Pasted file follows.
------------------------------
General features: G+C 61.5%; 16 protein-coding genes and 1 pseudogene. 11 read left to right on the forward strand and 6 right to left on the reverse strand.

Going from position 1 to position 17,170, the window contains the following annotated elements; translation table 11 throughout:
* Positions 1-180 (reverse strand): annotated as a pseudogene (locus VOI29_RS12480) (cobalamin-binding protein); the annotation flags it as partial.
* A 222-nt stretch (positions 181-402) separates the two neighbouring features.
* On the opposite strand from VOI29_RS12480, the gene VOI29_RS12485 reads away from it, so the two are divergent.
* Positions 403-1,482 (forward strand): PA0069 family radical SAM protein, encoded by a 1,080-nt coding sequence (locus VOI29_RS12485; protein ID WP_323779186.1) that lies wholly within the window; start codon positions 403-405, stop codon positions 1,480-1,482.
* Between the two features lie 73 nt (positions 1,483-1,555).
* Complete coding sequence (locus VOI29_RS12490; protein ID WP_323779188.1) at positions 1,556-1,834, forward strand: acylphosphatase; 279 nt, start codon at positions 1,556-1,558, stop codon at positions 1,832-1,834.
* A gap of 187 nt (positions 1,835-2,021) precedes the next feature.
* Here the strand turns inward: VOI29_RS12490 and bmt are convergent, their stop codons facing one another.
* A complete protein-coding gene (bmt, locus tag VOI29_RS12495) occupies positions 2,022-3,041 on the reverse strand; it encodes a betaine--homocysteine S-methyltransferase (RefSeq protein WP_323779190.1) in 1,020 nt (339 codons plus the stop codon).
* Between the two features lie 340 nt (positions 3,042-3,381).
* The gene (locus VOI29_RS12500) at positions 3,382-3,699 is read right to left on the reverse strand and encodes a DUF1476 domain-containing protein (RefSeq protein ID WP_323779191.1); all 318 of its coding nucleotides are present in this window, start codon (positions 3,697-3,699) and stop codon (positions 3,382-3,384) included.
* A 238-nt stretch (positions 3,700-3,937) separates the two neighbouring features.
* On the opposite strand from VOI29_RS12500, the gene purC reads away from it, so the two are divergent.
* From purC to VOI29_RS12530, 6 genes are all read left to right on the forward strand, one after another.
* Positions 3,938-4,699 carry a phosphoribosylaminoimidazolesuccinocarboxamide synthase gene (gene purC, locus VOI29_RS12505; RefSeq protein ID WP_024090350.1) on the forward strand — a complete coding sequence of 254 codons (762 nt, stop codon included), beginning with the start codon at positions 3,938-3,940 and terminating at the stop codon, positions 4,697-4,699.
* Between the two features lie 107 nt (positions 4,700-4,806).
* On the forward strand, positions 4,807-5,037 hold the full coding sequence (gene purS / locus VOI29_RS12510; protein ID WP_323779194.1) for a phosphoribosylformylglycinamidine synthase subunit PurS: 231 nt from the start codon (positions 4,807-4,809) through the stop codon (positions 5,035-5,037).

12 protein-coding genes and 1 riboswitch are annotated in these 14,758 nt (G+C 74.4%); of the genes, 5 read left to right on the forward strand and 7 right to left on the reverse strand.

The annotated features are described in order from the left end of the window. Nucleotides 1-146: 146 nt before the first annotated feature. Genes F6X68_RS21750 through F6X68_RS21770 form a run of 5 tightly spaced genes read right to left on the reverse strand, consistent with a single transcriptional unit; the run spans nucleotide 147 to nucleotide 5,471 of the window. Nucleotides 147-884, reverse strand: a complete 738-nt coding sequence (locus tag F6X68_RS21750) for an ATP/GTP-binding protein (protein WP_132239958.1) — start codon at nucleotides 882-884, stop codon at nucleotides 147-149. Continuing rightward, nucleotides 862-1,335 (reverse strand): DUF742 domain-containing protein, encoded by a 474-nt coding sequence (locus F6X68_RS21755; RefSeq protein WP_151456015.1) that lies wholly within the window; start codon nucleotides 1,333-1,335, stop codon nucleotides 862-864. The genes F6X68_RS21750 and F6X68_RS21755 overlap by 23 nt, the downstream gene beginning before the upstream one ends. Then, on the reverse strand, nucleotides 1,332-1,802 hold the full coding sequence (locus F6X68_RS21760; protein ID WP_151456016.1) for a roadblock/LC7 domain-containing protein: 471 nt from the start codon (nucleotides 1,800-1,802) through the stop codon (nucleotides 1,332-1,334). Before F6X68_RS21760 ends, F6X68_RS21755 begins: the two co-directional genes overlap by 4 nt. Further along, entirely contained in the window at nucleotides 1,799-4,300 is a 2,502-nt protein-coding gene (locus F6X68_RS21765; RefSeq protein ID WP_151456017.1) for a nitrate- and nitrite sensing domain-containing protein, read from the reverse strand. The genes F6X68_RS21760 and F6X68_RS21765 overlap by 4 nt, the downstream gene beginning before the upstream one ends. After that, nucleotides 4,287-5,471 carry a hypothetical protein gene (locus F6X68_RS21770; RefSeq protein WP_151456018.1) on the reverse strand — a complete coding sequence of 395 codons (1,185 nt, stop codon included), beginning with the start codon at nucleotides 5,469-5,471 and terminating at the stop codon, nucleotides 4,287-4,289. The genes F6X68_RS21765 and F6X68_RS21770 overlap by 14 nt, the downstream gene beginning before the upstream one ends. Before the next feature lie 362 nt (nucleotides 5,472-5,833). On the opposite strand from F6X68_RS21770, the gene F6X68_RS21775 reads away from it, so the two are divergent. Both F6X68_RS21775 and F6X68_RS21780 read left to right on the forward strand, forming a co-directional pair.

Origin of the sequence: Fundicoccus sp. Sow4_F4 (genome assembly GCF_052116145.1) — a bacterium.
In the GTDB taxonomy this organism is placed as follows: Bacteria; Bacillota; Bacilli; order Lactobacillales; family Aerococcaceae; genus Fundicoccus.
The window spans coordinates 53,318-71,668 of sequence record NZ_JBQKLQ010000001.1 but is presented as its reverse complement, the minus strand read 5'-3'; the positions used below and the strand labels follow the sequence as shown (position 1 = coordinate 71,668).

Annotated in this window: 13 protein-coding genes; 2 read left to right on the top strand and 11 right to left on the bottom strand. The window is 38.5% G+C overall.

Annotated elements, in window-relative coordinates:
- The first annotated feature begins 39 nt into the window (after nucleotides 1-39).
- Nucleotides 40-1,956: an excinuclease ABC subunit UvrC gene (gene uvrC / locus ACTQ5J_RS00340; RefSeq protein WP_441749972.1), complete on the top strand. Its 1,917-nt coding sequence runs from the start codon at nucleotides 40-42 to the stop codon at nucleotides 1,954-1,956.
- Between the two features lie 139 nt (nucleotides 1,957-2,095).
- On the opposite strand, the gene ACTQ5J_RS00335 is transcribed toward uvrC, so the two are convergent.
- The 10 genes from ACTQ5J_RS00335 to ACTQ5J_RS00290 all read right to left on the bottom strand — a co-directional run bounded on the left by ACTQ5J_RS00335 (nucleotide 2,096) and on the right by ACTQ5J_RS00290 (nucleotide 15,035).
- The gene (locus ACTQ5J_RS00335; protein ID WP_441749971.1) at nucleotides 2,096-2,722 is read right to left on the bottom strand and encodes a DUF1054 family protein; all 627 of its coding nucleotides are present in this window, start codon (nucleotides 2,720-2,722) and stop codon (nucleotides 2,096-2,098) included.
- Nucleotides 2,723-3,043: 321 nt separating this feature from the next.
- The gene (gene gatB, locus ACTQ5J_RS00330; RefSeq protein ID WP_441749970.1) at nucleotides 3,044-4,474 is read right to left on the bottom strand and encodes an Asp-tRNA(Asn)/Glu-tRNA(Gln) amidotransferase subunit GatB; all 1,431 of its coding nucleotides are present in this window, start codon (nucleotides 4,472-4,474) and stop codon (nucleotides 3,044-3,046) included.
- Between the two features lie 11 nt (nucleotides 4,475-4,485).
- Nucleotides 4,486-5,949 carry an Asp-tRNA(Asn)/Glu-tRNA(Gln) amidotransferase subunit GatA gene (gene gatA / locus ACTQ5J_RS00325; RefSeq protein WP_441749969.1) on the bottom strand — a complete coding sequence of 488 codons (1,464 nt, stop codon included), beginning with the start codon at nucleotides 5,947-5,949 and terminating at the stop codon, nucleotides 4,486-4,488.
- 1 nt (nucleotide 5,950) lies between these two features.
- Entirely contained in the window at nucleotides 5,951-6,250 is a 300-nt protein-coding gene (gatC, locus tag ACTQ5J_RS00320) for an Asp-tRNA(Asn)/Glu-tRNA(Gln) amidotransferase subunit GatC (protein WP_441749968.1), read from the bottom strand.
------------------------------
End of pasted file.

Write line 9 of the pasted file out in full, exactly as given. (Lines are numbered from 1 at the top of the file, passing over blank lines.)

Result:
* A gap of 187 nt (positions 1,835-2,021) precedes the next feature.